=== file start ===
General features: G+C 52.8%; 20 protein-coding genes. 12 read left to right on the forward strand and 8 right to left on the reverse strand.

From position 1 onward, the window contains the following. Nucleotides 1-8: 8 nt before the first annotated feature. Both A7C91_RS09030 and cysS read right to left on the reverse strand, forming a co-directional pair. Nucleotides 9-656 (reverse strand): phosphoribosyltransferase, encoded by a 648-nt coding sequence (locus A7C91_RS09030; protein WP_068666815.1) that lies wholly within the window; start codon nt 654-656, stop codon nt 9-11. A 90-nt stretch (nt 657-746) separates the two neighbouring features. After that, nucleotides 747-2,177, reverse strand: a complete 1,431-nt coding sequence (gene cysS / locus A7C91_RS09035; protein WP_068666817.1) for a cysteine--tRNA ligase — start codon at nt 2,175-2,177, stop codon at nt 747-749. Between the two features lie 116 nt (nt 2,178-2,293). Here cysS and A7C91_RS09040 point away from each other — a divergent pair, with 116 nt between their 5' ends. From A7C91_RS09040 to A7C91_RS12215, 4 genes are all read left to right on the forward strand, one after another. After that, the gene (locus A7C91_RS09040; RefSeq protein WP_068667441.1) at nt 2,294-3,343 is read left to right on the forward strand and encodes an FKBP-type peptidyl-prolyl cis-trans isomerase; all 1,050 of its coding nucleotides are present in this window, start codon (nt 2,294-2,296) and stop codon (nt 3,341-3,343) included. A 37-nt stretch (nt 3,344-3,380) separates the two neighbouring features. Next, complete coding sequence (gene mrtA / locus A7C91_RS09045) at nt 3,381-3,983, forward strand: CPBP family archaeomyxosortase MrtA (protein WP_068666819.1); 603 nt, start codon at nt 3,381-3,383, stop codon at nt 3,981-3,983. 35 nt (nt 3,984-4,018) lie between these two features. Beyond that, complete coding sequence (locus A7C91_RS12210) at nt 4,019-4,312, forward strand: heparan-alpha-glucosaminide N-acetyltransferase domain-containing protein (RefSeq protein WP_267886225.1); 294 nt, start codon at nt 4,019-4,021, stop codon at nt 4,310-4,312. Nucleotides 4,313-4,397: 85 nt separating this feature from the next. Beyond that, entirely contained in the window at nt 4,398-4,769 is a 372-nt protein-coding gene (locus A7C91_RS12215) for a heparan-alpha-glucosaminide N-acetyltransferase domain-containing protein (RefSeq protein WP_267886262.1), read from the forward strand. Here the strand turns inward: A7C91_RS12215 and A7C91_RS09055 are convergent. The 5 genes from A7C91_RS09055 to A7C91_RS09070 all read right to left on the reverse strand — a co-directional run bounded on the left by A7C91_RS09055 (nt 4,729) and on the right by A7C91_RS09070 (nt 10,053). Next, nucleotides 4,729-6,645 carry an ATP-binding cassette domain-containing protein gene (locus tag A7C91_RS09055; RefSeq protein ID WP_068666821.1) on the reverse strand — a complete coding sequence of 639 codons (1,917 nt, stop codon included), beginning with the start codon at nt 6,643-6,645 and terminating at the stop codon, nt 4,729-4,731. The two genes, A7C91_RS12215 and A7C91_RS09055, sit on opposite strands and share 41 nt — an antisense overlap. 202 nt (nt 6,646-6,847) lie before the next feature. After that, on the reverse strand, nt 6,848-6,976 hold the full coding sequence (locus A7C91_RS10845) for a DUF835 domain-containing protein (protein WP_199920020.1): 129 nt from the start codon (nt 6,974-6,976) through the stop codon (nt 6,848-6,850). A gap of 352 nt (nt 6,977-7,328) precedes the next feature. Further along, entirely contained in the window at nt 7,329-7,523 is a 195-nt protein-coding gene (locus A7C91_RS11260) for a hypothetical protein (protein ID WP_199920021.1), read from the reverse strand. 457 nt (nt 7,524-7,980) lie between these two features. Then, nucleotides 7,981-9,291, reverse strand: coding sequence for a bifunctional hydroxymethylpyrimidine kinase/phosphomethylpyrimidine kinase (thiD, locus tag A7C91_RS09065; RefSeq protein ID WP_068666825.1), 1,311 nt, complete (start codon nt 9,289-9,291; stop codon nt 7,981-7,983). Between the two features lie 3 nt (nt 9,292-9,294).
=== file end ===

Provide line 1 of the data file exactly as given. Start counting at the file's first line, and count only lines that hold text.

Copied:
General features: G+C 52.8%; 20 protein-coding genes. 12 read left to right on the forward strand and 8 right to left on the reverse strand.